God’s Providence at Crossway
Lane and Ebeth Dennis are two of the most gracious people that I know. And I say that not because of reputation, though that is true and easy to verify, but because of over 35 years of knowing each other and them showing me personally unremitting kindness, even through circumstances that could have been relationally destructive and were not, because Lane and Ebeth love like they have been loved by their Savior.
So, I count it an enormous privilege to speak for a few minutes at this juncture in your professional and personal lives. I’m going to spend the next few minutes exulting with you, all of you, in the preciousness and the greatness and the beauty of God’s providence as it relates to you and Crossway. I define providence as God’s purposeful sovereignty. It is the all-embracing, all-pervasive, all-wise governance by God of all things for the demonstration of his glory in the Christ-exalting gladness of his people in God.
“Our hope rests finally on the freedom and wisdom and mercy of God’s providence.”
As each of us here lifts our hands in thankfulness to God for his merciful providence that you were not in your house when it burned down, we know that the very providence that rescued your life could have prevented the fire. Which means that our peace, our joy, our hope does not rest on being rescued from the disaster, the loss, the sorrow. Our hope rests finally on the freedom and wisdom and mercy of God’s providence to govern all fires, all calamities, all rescues, all non-rescues, so that all things work finally to magnify the fullness of the glory of God and all that he is for us in Jesus.
So, let us exult together in seven manifestations of God’s providence in the history of Crossway Books and your lives in particular.
1. Providence and Deity
I am God, and there is no other; I am God, and there is none like me,declaring the end from the beginning and from ancient times things not yet done,saying, “My counsel shall stand, and I will accomplish all my purpose.” (Isaiah 46:9–10)
So the most fundamental thing that God is making clear in the mouth of Isaiah in Isaiah 46 is that his sovereignty in accomplishing his purposes is what it means to be God. “I am God; my counsel will stand.” “I am God; I accomplish my purposes.” Only God depends on no one but God, no one but himself, informing his purposes and accomplishing them. That’s the ultimate foundation of Good News Publishers, Crossway Books. And what makes this morning so happy is that you know that and you are glad to have it so.
2. Providence and Purpose
The God of all-embracing providence has not left us in the dark at all about his ultimate purpose in redemption and creation. It’s not hidden. It runs like a golden thread from Genesis to Revelation. “Bring my sons from afar and my daughters from the end of the earth, everyone who is called by my name, whom I created for my glory” (Isaiah 43:6–7). It’s not unclear why you’re in existence. It’s just gloriously clear. We were “predestined according to the purpose of him who works all things according to the counsel of his will, so that we who were the first to hope in Christ might be to the praise of his glory” (Ephesians 1:11–12). That’s why we be. We exist for the praise of his glory — the meaning of the universe.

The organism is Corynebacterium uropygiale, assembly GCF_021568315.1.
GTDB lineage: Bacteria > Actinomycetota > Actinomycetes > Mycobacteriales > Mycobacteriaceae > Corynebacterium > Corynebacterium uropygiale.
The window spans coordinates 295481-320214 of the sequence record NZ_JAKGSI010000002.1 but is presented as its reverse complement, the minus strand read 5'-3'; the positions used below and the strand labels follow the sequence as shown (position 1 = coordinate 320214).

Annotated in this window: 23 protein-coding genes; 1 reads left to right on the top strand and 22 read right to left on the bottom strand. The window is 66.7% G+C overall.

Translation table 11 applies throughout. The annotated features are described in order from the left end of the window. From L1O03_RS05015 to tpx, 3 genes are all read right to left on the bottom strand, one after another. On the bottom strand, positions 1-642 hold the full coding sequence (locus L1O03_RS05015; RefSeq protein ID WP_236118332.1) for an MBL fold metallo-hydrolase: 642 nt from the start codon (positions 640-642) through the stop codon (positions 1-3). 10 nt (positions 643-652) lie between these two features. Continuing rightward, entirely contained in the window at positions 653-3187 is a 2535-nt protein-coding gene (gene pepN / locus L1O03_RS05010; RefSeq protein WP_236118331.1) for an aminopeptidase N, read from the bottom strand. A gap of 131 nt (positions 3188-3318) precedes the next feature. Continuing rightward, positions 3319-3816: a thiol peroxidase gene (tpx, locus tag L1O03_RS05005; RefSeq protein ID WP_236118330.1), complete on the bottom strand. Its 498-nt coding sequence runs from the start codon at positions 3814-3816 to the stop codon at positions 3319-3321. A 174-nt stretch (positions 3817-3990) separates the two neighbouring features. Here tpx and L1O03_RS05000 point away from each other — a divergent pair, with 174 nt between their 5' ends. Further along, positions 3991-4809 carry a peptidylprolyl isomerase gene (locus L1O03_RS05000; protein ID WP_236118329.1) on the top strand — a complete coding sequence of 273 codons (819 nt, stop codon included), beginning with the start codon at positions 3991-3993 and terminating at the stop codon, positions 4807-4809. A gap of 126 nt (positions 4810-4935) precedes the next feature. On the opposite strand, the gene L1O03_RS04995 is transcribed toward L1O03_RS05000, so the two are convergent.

Now, praise is not a sad affair, especially when the last vestige of evil is wiped from the new earth. Therefore, the final goal of all providence is the glorification of God in the gladness of the blood-bought people of God in God. And when we search, as I did online, all the documents available for Good News Publishers and Crossway Books back to 1938, the refrain is as clear there as it is in the Bible that you exist for the glory of God. It’s clear in every mission statement that has been written that I could find. “Glad news for the lost” (from your parents), “and glory to God, through Jesus Christ” (from you).
3. Providence and Gospel
Truly in this city there were gathered together against your holy servant Jesus, whom you anointed, both Herod and Pontius Pilate, along with the Gentiles and the peoples of Israel, to do whatever your hand and your plan had predestined to take place. (Acts 4:27–28)
So, at the moment in history when the greatest evil was perpetrated against the greatest good, the all-governing hand of God was most lovingly active and sovereign. Herod scoffed. Pilate prevaricated. The mobs cried, “Crucify!” The soldiers drove the nails. And in it all, God was doing his plan and his purpose to save sinners. If God’s providence did not extend to the greatest evil ever done, there would be no good news, and there’d be no Good News Publishers, and there would be no Crossway Books. For 83 years, Good News Publishers and Crossway Books has flooded the world with the good news that it was God who bruised his son to save millions of sinners.
4. Providence and Conversion
When Jesus said to the departing rich young ruler, “It is easier for a camel to go through the eye of a needle than for a rich person to enter the kingdom of God,” his disciples were dismayed and said, “Well, who then can be saved?” — to which Jesus answered, “With man this is impossible, but with God all things are possible” (Matthew 19:24–26).
Good News Publishers has cast upon the waters of this world billions of gospel tracts, and more recently, millions of gospel-laden books. And surely, it is no exaggeration to say that thousands upon thousands of persons have miraculously passed from death to life reading that good news — every one of them a miracle. Because with man, it is impossible, but not with God.